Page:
What now for Netflix after its ‘less bad’ quarter?



Netflix shares were up Wednesday after the streaming giant reported quarterly results that indicated serious trouble but that the company called a “less bad” showing than expected.

Sound confusing? It’s all about the spin.

Netflix warned in April that its second-quarter subscriber losses could run as high as 2 million. This after 200,000 subscribers said adios in the first quarter.

So when the big reveal came after the closing bell Tuesday, it turned out that Netflix lost “only” 970,000 subscribers in Q2, or roughly half the expected bloodbath.

“We’re talking about losing 1 million instead of losing 2 million,” Chairman Reed Hastings told analysts. “So our excitement is tempered by the less bad results.”

Which is to say, it could have been worse.

But that cup-is-half-full perspective is undercut by the fact that the 970,000 subscribers lost represents the worst showing in Netflix’s history.

Put more succinctly: The company has never before said farewell to so many people.

It’s even worse when you look just at North America, arguably Netflix’s most important market.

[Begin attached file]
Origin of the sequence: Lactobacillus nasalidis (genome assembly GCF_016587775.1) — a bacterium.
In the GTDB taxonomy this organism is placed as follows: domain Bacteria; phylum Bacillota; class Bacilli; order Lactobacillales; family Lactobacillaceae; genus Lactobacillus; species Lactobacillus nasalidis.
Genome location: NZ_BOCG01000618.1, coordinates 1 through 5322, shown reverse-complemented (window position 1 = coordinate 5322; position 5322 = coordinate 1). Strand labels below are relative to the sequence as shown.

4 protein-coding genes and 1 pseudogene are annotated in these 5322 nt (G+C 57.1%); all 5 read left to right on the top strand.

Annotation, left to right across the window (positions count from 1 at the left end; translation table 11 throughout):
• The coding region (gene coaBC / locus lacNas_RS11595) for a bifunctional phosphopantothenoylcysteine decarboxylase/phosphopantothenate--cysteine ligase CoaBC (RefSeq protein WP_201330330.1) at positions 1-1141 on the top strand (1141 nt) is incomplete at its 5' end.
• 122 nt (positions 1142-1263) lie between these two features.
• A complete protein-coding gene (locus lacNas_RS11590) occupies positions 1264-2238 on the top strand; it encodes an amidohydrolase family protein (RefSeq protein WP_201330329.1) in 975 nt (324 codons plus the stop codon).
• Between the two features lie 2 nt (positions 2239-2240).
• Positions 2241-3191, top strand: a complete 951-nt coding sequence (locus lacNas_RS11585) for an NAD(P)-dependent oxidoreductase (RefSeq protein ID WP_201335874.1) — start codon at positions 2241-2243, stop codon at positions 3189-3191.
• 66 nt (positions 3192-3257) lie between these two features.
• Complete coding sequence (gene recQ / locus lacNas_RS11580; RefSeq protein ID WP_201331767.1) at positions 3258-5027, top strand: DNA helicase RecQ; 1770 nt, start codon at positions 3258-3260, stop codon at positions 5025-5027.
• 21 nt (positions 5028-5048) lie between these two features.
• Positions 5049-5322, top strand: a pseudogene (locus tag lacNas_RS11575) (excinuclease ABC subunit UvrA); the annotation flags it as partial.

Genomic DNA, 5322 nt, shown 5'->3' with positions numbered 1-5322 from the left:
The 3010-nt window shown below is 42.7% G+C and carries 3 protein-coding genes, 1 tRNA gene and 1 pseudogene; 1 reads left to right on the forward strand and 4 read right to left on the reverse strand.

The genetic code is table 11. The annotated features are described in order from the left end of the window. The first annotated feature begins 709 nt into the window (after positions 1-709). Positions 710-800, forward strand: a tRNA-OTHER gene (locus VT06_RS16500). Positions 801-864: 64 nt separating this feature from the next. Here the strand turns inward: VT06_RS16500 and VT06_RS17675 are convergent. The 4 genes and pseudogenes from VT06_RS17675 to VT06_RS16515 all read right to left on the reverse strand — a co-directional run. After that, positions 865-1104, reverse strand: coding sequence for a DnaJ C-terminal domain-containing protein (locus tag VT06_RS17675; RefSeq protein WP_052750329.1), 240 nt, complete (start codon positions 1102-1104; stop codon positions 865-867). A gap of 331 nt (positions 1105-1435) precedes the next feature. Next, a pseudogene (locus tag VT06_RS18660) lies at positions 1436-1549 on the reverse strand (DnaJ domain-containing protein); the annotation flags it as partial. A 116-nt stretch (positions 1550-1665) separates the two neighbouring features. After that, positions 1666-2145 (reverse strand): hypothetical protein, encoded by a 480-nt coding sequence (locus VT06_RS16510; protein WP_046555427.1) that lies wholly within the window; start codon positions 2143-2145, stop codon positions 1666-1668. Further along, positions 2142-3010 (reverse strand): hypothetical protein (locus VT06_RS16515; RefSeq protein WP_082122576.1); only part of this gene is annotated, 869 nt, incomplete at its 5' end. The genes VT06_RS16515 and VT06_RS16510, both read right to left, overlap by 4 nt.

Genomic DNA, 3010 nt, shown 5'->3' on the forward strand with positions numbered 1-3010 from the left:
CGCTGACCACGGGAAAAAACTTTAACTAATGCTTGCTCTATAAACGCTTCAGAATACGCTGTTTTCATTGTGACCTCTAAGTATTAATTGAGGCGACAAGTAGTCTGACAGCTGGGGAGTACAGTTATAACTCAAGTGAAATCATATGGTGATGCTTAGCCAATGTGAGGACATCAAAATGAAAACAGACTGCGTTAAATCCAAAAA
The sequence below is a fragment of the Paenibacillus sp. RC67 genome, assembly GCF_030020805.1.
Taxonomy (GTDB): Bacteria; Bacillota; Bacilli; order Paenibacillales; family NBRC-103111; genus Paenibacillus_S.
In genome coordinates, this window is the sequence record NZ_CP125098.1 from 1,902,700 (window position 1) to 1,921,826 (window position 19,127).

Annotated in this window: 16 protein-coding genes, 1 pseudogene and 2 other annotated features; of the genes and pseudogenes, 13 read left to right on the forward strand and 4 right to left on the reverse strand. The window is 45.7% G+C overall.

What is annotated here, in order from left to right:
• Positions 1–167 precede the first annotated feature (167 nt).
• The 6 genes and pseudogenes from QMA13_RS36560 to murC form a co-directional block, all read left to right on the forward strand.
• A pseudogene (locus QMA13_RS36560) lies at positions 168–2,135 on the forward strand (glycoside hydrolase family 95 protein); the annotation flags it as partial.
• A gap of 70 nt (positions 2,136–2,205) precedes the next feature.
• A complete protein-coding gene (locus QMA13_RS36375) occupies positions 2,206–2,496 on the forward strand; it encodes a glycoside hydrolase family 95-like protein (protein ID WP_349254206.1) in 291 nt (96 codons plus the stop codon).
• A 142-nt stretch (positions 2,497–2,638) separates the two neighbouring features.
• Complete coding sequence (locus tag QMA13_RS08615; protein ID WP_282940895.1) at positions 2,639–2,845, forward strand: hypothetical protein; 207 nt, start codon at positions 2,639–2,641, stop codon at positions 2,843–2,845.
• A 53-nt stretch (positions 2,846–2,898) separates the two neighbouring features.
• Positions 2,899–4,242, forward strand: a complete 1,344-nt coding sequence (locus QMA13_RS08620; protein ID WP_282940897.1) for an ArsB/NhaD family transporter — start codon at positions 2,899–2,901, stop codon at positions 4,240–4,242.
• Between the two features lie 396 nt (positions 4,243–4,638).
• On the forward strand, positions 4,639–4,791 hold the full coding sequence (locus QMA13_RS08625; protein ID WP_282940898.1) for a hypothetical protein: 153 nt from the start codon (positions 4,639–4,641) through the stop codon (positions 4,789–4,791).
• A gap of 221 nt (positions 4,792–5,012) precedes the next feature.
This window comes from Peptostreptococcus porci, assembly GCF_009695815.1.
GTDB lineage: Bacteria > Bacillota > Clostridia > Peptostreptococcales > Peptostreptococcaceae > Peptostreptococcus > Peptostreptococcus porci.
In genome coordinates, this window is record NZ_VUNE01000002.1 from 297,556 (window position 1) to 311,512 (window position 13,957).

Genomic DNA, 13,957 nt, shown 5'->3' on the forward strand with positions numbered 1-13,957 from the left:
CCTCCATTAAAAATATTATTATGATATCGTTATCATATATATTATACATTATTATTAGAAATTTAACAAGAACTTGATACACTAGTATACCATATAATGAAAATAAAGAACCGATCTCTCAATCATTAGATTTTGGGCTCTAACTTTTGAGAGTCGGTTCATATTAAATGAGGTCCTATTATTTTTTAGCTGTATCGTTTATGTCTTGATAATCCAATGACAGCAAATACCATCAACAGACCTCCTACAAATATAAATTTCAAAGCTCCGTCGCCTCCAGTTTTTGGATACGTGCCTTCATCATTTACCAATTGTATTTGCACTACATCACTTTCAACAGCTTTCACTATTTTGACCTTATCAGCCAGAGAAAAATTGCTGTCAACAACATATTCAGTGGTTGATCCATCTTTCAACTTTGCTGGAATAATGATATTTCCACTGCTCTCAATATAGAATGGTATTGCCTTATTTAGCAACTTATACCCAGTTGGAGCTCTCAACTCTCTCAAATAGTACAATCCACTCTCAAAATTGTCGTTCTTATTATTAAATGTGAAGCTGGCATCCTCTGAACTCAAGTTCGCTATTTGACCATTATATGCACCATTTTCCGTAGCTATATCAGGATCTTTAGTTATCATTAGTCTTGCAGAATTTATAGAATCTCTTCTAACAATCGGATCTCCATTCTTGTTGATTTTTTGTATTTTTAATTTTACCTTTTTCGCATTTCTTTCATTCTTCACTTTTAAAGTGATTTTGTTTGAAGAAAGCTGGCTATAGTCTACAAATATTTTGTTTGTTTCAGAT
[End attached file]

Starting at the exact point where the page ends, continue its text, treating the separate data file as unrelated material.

The company lost 1.3 million subscribers in the United States and Canada — three times as much as the 400,000 subscribers lost in the first quarter.

And it could be argued that the damage would have been even more severe had Netflix not broken apart the fourth season of “Stranger Things” so it ran in the second and third quarters, forcing fans to maintain their subscriptions.

Now all eyes are on the looming rollout of Netflix’s first ad-supported tier, intended to lure new subscribers with the prospect of a lower (still undisclosed) monthly cost (and despite the unappealing notion of paying a monthly fee to watch ads).

The company is also cracking down on password sharing to force an estimated 100 million freeloaders worldwide to pay their own way.

“We know this will be a change for our members,” Netflix told shareholders. “Our goal is to find an easy-to-use paid sharing offering that we believe works for our members and our business that we can roll out in 2023.”

The company says it hopes to regain about a million subscribers in the current quarter.

Which would be less less bad.



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